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Parliamentary question - E-001496/2021(ASW)Parliamentary question

Answer given by Mr Breton on behalf of the European Commission

In response to the challenges posed by the rapid development of digital services, the Commission proposed the Digital Services Act (DSA)[1], which aims to clarify the responsibilities and strengthen the accountability of intermediary service providers. Under the proposed DSA, online platforms will be subject to a clear legal framework.

Whilst recognising that the freedom of contract of online platforms should be respected, the proposed DSA protects users from arbitrary content moderation.

It will oblige online platforms to be transparent and non-discriminatory in their policies, in full respect of fundamental rights as enshrined in the Charter[2]. The proposal also includes rules for very large online platforms to assess and mitigate negative effects their systems have on freedom of expression.The DSA proposal enables users to contest the platforms’ decisions to remove content, including when based on their terms and conditions.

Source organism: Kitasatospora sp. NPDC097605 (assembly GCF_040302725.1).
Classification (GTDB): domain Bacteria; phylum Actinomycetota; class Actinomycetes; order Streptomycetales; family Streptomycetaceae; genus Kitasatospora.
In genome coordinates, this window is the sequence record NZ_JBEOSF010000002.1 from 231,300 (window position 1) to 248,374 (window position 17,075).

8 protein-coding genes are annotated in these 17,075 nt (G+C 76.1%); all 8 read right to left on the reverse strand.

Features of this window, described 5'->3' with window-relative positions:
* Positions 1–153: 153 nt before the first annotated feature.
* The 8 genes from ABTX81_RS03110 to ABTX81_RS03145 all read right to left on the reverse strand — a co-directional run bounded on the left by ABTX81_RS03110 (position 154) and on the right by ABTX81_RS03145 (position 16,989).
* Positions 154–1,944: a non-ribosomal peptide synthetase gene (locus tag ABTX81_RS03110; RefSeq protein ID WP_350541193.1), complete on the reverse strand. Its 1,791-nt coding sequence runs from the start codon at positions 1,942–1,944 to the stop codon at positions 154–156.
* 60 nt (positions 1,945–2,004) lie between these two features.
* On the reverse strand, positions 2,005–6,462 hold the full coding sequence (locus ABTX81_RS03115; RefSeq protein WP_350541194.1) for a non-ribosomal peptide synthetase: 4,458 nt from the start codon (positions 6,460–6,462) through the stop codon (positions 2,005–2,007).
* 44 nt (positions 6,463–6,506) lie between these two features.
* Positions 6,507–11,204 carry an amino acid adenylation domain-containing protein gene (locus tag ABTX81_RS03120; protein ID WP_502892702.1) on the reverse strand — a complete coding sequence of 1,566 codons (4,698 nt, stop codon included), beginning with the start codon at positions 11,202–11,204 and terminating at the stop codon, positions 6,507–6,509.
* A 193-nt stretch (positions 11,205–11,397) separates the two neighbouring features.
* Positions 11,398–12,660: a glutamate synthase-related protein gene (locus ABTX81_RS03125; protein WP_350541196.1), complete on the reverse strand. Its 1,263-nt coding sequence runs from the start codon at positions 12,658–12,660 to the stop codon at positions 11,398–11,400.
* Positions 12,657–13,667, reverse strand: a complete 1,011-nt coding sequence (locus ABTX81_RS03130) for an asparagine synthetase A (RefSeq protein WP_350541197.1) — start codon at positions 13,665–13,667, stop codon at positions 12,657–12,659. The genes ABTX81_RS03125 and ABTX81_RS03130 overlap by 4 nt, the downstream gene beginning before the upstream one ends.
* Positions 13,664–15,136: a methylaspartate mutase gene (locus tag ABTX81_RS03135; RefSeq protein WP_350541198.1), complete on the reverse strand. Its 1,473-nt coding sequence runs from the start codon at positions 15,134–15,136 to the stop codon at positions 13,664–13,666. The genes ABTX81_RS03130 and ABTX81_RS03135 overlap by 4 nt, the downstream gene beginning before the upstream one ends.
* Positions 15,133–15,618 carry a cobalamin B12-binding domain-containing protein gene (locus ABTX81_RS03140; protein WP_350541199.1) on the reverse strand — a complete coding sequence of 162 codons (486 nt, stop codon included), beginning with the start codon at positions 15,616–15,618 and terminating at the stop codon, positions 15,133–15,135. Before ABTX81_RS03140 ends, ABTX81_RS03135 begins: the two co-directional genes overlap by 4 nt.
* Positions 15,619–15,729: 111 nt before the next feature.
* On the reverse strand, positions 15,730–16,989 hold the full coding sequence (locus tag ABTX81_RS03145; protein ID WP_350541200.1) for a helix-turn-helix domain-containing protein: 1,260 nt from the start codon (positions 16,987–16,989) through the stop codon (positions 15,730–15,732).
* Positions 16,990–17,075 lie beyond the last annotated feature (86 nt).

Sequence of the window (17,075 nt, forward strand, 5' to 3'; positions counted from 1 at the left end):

Users will have the right to complain to the platform, choose an out-of-court dispute settlement, or seek redress before the courts.

The proposed DSA lays down one set of rules for the entire EU, protecting citizens’ rights across the Union. An EU-wide enforcement system and governance framework will ensure oversight and uniform application of the proposed regulation across the Union.

Recognising that democracy requires more determined action to preserve open democratic debate, the European Democracy Action Plan[3] announced various actions to be taken to address disinformation, developing accountability standards for online platforms in this regard, and promote respect in the public debate.

Last updated: 21 May 2021
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